“The strength of Ukraine lies in the new generation, and we look to the future,” said former U.S. Ambassador to the Ukraine, Roman Popadiuk, who moderated the latest Manor College Ukrainian Dialogue Series last month. This was the tenth program in the series presented by the Ukrainian Selfreliance Federal Credit Union, and it was its most successful. More than 250 signed up for the program and there was an audience of nearly 150 tuning in online.
“An entire generation of new Ukrainian officers rose to the occasion of new offensives against aggression, and they defended their country with great initiative,” says Dr. Phil Karber, President of the Potomac Foundation who conducted more than two dozen visits to combat zones in the Ukraine. He detailed a recent campaign that placed Ukraine in the heart of a battle well fought by the new generation of army soldiers. He told accounts of fighting that went on for a long time which included one of the longest brigades in military history.
U.S. General (Ret.) Clark presented during the dialogue and said, “Ukraine is one of the fundamental issues today. Right now, tonight in Ukraine, the Russian and separatists forces have been mobilized. It’s a threat, and there are countries playing an ambivalent role. On the political side, President Zelenskyy is trying to bring diplomacy and unity, so his administration is complicated and pulling in many different directions. I believe time is on the President’s side and Ukrainine people. U.S. President Joe Biden understands the position of Ukraine in the west. We need to support Ukrainie and strengthen their democratic process.”
General Havrylov, former Defense Attache of Ukraine also spoke. “In February 2014, the Ukrainian people woke up with most of its leaders gone. People from all sides moved to protect the county. There was one business professional I know who was a successful in his city, but when he saw the events of February 2014, he decided to volunteer and support. They didn’t realize our resolve. We need to be owners of our destiny. The contribution of our European and U.S. partners is crucial.”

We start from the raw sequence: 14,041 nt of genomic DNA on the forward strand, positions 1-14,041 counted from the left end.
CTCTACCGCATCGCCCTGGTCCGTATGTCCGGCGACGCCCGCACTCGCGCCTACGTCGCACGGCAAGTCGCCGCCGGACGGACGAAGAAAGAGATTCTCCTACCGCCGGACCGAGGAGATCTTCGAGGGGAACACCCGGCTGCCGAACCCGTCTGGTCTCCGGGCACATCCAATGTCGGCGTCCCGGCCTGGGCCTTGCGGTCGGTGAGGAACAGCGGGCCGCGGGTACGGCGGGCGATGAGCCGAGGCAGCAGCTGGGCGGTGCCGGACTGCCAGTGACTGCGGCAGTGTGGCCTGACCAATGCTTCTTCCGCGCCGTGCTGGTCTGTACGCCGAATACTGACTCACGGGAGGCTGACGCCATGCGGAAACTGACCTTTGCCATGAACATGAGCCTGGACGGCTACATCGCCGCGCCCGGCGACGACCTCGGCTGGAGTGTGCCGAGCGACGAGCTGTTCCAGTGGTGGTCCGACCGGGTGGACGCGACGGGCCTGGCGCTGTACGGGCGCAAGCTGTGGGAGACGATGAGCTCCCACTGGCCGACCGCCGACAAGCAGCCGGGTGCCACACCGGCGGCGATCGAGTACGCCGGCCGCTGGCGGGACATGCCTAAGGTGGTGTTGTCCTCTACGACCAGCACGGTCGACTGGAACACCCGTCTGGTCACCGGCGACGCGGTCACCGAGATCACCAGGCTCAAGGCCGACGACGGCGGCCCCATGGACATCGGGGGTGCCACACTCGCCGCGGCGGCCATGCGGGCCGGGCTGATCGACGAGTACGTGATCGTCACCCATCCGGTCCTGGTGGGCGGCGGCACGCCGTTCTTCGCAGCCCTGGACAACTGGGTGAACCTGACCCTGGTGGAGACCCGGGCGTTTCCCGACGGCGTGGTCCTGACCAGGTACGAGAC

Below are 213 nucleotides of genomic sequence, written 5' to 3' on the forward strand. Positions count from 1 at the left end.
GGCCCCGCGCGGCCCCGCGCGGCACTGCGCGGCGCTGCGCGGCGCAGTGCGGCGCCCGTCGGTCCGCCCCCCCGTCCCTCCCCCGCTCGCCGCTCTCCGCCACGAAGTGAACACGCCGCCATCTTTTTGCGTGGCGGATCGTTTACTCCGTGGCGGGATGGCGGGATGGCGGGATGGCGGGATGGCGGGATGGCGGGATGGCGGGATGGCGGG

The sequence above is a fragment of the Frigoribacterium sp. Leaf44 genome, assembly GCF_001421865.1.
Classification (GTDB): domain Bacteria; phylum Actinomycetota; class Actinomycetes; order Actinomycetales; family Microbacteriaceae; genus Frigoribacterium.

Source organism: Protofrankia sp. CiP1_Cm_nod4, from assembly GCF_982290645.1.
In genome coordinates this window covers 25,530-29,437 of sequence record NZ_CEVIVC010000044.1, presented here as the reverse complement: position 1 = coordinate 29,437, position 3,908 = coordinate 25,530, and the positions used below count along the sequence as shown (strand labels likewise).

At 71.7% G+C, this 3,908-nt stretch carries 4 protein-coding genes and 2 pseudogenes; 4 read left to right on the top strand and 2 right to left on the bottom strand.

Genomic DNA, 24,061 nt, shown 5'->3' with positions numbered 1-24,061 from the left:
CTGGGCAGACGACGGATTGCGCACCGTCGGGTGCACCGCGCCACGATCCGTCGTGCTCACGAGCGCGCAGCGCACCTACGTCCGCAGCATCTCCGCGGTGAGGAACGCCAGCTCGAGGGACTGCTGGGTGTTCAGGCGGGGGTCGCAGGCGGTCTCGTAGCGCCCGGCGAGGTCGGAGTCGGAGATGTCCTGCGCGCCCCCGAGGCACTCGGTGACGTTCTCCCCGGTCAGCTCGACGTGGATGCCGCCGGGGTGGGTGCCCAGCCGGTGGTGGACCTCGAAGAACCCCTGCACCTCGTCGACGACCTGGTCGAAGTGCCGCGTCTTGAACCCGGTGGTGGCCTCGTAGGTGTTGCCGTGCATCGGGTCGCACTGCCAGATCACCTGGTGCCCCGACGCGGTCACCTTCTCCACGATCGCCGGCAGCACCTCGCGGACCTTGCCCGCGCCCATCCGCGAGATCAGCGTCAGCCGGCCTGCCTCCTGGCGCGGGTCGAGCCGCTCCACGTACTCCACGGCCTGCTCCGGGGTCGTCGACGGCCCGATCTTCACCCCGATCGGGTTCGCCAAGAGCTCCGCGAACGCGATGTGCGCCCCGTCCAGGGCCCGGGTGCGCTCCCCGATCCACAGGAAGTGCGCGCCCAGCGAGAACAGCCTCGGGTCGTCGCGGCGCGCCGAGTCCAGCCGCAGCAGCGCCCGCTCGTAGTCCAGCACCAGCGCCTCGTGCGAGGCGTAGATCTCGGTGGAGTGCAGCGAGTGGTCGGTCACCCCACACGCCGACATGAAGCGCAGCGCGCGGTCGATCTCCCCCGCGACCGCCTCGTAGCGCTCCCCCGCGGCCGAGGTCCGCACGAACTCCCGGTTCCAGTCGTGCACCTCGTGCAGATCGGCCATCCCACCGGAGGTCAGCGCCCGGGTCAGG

Ayla Bakkalli, Executive Member of the World Congress of Crimean Tatars, asid, We understand the lay of the Ukrainian land. To understand the occupation of Crimeia, we only need to look at the lay of the land. The peninsula is one of the most critical positions surrounded by water, and it is in the middle of the EU nations. The post-soviet fault line runs through Ukrainie and lands in Crimea. There are human rights issues to the occupation. As Crimea becomes more isolated, outsiders think it’s quiet but it is not. It is in fact filled with the fear, disappearances, murders that are the reality. Freedom of thought, conscious religion is all disruptive.
Bakkalli remembers meeting former U.S. President George W Bush. “I mentioned I was a Crimean Tatar… and that we were developing into a democracy. One of his comments he made to me has stayed with me. He asked rhetorically, ‘Where is the heartland of Russia?’ What I wanted to answer is, “The heartland of Russia is not Ukraine.”
Karber reminded the audience that sanctions are not uniform–some work on individuals, some companies, so there isn’t a unified approach. When there is not uniformity, there is no depth to the sanctions. We’ve tried sanctions, but we’ve tried them and there is no evidence that it worked. It’s time we wake up and realize Russia is using military instruments as it’s currency of power. The real challenge is the Ukraine air force, which needs to be modernized. That won’t happen without external help.”
The Ukrainian Dialogue Series was made possible by the support of the Ukrainian Selfreliance Federal Credit Union headquartered in Feasterville, PA. “For more than half of the attendees, this was their first program they attended,” says Dr. Jonathan Peri, President of Manor College. “We are hoping to expand our outreach with this event and bring it across the globe to bring its many critical issues to light.”